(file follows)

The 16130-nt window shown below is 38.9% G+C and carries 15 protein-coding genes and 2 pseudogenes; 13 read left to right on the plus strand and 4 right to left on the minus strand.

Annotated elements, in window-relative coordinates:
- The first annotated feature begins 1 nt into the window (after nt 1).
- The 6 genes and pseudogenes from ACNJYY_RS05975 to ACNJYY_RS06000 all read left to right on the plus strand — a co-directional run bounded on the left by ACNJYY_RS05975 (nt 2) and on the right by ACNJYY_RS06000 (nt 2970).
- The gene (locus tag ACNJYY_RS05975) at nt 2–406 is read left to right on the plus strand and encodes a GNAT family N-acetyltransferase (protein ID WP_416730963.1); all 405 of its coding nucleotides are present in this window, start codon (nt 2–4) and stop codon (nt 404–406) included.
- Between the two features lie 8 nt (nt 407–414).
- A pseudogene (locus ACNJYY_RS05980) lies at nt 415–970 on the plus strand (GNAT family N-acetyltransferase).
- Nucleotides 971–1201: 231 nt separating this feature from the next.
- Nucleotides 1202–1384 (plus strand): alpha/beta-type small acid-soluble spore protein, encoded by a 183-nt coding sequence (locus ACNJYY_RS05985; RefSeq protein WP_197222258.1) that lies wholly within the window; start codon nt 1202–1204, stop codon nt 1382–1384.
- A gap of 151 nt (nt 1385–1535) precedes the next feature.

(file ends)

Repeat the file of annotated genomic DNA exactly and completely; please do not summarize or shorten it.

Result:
The 16130-nt window shown below is 38.9% G+C and carries 15 protein-coding genes and 2 pseudogenes; 13 read left to right on the plus strand and 4 right to left on the minus strand.

Annotated elements, in window-relative coordinates:
- The first annotated feature begins 1 nt into the window (after nt 1).
- The 6 genes and pseudogenes from ACNJYY_RS05975 to ACNJYY_RS06000 all read left to right on the plus strand — a co-directional run bounded on the left by ACNJYY_RS05975 (nt 2) and on the right by ACNJYY_RS06000 (nt 2970).
- The gene (locus tag ACNJYY_RS05975) at nt 2–406 is read left to right on the plus strand and encodes a GNAT family N-acetyltransferase (protein ID WP_416730963.1); all 405 of its coding nucleotides are present in this window, start codon (nt 2–4) and stop codon (nt 404–406) included.
- Between the two features lie 8 nt (nt 407–414).
- A pseudogene (locus ACNJYY_RS05980) lies at nt 415–970 on the plus strand (GNAT family N-acetyltransferase).
- Nucleotides 971–1201: 231 nt separating this feature from the next.
- Nucleotides 1202–1384 (plus strand): alpha/beta-type small acid-soluble spore protein, encoded by a 183-nt coding sequence (locus ACNJYY_RS05985; RefSeq protein WP_197222258.1) that lies wholly within the window; start codon nt 1202–1204, stop codon nt 1382–1384.
- A gap of 151 nt (nt 1385–1535) precedes the next feature.